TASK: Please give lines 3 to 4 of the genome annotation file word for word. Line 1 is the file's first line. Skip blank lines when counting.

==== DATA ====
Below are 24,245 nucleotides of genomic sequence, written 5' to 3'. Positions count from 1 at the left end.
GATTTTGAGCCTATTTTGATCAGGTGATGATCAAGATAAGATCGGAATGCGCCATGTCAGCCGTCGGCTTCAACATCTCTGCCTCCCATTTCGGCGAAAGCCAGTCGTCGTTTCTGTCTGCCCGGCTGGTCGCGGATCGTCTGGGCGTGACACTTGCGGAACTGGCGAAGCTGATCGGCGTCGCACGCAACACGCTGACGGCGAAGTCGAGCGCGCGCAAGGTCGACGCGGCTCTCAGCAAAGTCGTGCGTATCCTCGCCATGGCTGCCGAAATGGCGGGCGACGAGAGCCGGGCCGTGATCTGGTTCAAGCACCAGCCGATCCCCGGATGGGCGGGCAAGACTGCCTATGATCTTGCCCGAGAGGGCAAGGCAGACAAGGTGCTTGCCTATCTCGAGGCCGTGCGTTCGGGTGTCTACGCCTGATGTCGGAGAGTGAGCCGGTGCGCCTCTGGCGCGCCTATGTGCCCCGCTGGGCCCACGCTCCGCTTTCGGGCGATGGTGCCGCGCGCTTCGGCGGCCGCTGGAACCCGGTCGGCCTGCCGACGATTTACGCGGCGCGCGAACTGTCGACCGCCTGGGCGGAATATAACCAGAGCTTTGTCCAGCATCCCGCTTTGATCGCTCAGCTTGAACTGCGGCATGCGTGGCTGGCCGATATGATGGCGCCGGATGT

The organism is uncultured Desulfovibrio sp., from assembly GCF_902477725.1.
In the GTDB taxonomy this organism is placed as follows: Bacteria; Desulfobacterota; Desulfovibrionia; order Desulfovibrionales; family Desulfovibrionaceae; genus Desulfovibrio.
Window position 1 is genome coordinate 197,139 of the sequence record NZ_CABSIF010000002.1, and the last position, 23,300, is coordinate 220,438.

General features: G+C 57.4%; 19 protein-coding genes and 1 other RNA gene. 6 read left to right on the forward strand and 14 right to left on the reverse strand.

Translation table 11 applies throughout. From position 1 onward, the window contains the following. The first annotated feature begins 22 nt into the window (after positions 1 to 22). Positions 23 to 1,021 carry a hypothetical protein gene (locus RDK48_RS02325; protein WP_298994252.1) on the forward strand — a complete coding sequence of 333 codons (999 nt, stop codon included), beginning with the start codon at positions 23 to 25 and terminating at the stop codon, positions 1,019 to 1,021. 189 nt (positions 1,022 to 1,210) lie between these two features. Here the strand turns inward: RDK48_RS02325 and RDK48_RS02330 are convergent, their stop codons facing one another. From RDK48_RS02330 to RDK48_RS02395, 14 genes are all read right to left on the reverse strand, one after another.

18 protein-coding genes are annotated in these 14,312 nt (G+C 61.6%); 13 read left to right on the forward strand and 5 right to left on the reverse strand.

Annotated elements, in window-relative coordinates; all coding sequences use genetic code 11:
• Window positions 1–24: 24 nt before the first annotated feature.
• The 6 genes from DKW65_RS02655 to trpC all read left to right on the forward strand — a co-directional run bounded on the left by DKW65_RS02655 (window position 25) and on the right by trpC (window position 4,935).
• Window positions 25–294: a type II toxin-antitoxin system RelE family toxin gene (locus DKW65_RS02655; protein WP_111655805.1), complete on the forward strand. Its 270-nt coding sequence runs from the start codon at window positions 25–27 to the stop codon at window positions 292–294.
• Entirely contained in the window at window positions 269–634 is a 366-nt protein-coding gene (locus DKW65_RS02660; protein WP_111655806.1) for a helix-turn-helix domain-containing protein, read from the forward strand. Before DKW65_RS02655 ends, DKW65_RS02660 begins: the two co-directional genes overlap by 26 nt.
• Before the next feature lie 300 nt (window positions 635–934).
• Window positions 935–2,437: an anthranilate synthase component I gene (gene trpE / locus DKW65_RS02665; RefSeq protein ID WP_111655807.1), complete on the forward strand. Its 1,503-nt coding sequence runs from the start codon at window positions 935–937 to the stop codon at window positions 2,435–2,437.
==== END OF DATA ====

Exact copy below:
The organism is uncultured Desulfovibrio sp., from assembly GCF_902477725.1.
In the GTDB taxonomy this organism is placed as follows: Bacteria; Desulfobacterota; Desulfovibrionia; order Desulfovibrionales; family Desulfovibrionaceae; genus Desulfovibrio.